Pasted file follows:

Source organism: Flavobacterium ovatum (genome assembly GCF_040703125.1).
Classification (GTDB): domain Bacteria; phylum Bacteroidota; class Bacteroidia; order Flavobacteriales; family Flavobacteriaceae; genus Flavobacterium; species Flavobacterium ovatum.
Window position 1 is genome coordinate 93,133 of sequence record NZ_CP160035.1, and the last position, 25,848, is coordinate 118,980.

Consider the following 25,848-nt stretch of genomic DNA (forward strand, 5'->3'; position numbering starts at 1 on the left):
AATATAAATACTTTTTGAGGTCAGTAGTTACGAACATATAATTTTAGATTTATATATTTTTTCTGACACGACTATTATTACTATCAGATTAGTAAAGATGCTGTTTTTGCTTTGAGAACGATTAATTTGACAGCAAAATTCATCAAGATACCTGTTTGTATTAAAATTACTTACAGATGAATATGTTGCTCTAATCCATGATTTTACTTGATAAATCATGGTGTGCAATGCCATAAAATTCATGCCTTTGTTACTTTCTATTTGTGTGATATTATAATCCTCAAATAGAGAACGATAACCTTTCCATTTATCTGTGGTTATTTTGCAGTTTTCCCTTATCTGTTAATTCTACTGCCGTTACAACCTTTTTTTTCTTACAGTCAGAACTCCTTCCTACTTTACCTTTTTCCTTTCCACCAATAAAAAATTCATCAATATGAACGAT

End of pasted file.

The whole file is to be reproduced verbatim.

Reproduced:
Source organism: Flavobacterium ovatum (genome assembly GCF_040703125.1).
Classification (GTDB): domain Bacteria; phylum Bacteroidota; class Bacteroidia; order Flavobacteriales; family Flavobacteriaceae; genus Flavobacterium; species Flavobacterium ovatum.
Window position 1 is genome coordinate 93,133 of sequence record NZ_CP160035.1, and the last position, 25,848, is coordinate 118,980.

Consider the following 25,848-nt stretch of genomic DNA (forward strand, 5'->3'; position numbering starts at 1 on the left):
AATATAAATACTTTTTGAGGTCAGTAGTTACGAACATATAATTTTAGATTTATATATTTTTTCTGACACGACTATTATTACTATCAGATTAGTAAAGATGCTGTTTTTGCTTTGAGAACGATTAATTTGACAGCAAAATTCATCAAGATACCTGTTTGTATTAAAATTACTTACAGATGAATATGTTGCTCTAATCCATGATTTTACTTGATAAATCATGGTGTGCAATGCCATAAAATTCATGCCTTTGTTACTTTCTATTTGTGTGATATTATAATCCTCAAATAGAGAACGATAACCTTTCCATTTATCTGTGGTTATTTTGCAGTTTTCCCTTATCTGTTAATTCTACTGCCGTTACAACCTTTTTTTTCTTACAGTCAGAACTCCTTCCTACTTTACCTTTTTCCTTTCCACCAATAAAAAATTCATCAATATGAACGAT